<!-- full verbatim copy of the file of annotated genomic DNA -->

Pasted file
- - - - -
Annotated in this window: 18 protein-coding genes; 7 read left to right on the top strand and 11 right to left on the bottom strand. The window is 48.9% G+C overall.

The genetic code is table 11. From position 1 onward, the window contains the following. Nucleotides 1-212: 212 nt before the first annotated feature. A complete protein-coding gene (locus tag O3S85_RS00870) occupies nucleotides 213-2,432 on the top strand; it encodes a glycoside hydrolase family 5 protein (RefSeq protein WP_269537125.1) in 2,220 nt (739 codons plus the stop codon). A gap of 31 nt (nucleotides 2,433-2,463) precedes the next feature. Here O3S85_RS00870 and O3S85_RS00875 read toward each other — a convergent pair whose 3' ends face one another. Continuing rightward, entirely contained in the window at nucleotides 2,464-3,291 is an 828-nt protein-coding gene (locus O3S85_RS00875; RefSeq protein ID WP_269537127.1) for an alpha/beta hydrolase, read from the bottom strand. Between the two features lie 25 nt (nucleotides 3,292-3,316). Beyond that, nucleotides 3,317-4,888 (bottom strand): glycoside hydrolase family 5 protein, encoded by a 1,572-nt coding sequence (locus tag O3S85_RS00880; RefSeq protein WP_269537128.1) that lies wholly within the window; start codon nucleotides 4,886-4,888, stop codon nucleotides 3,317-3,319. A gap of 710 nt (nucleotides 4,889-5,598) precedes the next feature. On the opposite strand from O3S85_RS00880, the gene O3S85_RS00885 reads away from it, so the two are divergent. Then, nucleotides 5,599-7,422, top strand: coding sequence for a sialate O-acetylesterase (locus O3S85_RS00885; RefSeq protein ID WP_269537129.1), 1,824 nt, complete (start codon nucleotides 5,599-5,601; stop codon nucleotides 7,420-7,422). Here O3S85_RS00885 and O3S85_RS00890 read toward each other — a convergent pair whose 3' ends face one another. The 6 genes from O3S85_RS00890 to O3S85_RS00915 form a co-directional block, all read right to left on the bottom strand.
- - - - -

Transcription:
Annotated in this window: 18 protein-coding genes; 7 read left to right on the top strand and 11 right to left on the bottom strand. The window is 48.9% G+C overall.

The genetic code is table 11. From position 1 onward, the window contains the following. Nucleotides 1-212: 212 nt before the first annotated feature. A complete protein-coding gene (locus tag O3S85_RS00870) occupies nucleotides 213-2,432 on the top strand; it encodes a glycoside hydrolase family 5 protein (RefSeq protein WP_269537125.1) in 2,220 nt (739 codons plus the stop codon). A gap of 31 nt (nucleotides 2,433-2,463) precedes the next feature. Here O3S85_RS00870 and O3S85_RS00875 read toward each other — a convergent pair whose 3' ends face one another. Continuing rightward, entirely contained in the window at nucleotides 2,464-3,291 is an 828-nt protein-coding gene (locus O3S85_RS00875; RefSeq protein ID WP_269537127.1) for an alpha/beta hydrolase, read from the bottom strand. Between the two features lie 25 nt (nucleotides 3,292-3,316). Beyond that, nucleotides 3,317-4,888 (bottom strand): glycoside hydrolase family 5 protein, encoded by a 1,572-nt coding sequence (locus tag O3S85_RS00880; RefSeq protein WP_269537128.1) that lies wholly within the window; start codon nucleotides 4,886-4,888, stop codon nucleotides 3,317-3,319. A gap of 710 nt (nucleotides 4,889-5,598) precedes the next feature. On the opposite strand from O3S85_RS00880, the gene O3S85_RS00885 reads away from it, so the two are divergent. Then, nucleotides 5,599-7,422, top strand: coding sequence for a sialate O-acetylesterase (locus O3S85_RS00885; RefSeq protein ID WP_269537129.1), 1,824 nt, complete (start codon nucleotides 5,599-5,601; stop codon nucleotides 7,420-7,422). Here O3S85_RS00885 and O3S85_RS00890 read toward each other — a convergent pair whose 3' ends face one another. The 6 genes from O3S85_RS00890 to O3S85_RS00915 form a co-directional block, all read right to left on the bottom strand.